# SQL (cont’d) CSE3330 Spring 2014 Chengkai Li. NULL values.

## Presentation on theme: "SQL (cont’d) CSE3330 Spring 2014 Chengkai Li. NULL values."— Presentation transcript:

SQL (cont’d) CSE3330 Spring 2014 Chengkai Li

NULL values

NULL values are all different The following query looks for employees who earn the same as their supervisors. If the database does not contain salary information of an employee and the supervisor (null values), the employee doesn’t appear in query result. (Which is what we shall expect.) SELECT E1.fname, E1.lname FROM EMPLOYEE AS E1, EMPLOYEE AS E2 WHERE E1.superssn=E2.ssn AND E1.salary= E2.salary;

Except that NULL values are all equal in UNION/INTERSECT/EXCEPT/DISTINCT/GROUP BY SELECT COUNT(*) FROM ( SELECT E.superssn FROM EMPLOYEE AS E, DEPARTMENT AS D WHERE E.dno=D.dnumber AND D.dname=‘research’ INTERSECT SELECT E.superssn FROM EMPLOYEE AS E, WORKS_ON AS W WHERE E.ssn=W.essn AND W.hours > 30 ) AS T; EMPLOYEE DEPARTMENT WORKS_ON ssn superssn dno dnumber dname essn proj hours --------------------------------- ------------------------------ -------------------------- 111 NULL 1 1 research 111 1 20 112 NULL 2 2 sales 112 2 35 113 111 1 113 1 35

Except that NULL values are all equal in UNION/INTERSECT/EXCEPT/DISTINCT/GROUP BY All employees with “null” salary values belong to a group. SELECT salary, COUNT(*) FROM EMPLOYEE GROUP BY salary;

Aggregation Take out null values, before aggregates are calculated. (except COUNT(*)) Suppose there are null values in “salary”. SELECT AVG(salary) FROM EMPLOYEE; is different from SELECT SUM(salary)/COUNT(*) FROM EMPLOYEE; SELECT COUNT(salary) FROM EMPLOYEE; is different from SELECT COUNT(*) FROM EMPLOYEE;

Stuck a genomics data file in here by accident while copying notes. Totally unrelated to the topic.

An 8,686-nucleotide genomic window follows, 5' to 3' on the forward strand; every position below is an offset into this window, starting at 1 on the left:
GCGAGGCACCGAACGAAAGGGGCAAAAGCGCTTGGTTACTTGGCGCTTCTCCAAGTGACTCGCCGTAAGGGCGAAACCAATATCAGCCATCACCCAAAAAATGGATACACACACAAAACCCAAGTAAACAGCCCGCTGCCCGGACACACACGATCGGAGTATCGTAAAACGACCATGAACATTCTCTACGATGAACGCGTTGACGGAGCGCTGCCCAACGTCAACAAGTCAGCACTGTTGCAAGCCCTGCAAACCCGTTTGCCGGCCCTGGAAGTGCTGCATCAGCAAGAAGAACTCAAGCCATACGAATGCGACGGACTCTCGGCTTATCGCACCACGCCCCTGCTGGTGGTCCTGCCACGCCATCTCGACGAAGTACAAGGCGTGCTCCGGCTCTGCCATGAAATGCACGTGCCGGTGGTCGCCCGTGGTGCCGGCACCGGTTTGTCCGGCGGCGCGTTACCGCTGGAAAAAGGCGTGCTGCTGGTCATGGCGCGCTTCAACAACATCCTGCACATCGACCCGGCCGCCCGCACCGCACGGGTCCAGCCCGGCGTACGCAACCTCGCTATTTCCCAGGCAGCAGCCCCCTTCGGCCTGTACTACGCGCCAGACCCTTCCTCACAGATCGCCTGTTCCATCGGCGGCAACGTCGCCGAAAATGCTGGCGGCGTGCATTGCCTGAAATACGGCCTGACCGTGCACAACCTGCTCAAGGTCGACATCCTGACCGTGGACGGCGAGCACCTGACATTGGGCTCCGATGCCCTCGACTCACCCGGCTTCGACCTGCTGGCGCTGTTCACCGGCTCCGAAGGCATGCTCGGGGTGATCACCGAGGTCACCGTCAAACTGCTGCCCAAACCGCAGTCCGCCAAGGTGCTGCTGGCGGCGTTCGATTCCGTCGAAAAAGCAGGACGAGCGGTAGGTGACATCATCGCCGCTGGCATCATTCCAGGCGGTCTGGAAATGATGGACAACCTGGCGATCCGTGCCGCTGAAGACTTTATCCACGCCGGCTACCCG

The confusing DISTINCT (at least in MySQL) SELECT a, b FROM T; a b ----------- 1 1 2 NULL SELECT DISTINCT a, b FROM T; a b ----------- 1 1 2 NULL SELECT COUNT (DISTINCT a, b) FROM T; COUNT (DISTINCT a, b) -------------------------------- 1 NULL values are all equal in DISTINCT, without COUNT. They are ignored in COUNT (DISTINCT …)

Copyright © 2011 Pearson Education, Inc. Publishing as Pearson Addison-Wesley 9 Subqueries A parenthesized SELECT statement (subquery) in another SELECT statement. Can be in FROM clause Can be in WHERE clause

Copyright © 2011 Pearson Education, Inc. Publishing as Pearson Addison-Wesley Subquery in FROM In place of a relation in the FROM clause, we can place another query, and then query its result. use a tuple-variable to name tuples of the result. Subquery in FROM is not mentioned in textbook, but is useful. The SQL syntax on page 140 needs revision to include subquery in FROM SELECT FROM ( SELECT... FROM … [WHERE …] [ GROUP BY … [HAVING …] ] [ORDER BY …] ) AS … [WHERE …] [ GROUP BY … [HAVING …]] [ORDER BY …] 10

Copyright © 2011 Pearson Education, Inc. Publishing as Pearson Addison-Wesley Example SELECT S.sid, S.name, R.semester, R.year FROM students AS S, ( SELECT * FROM register WHERE grade=‘A’ ) AS R WHERE S.sid=R.sid SELECT MAX(total) FROM ( SELECT sid, COUNT(*) as total FROM register GROUP BY sid ) AS R 11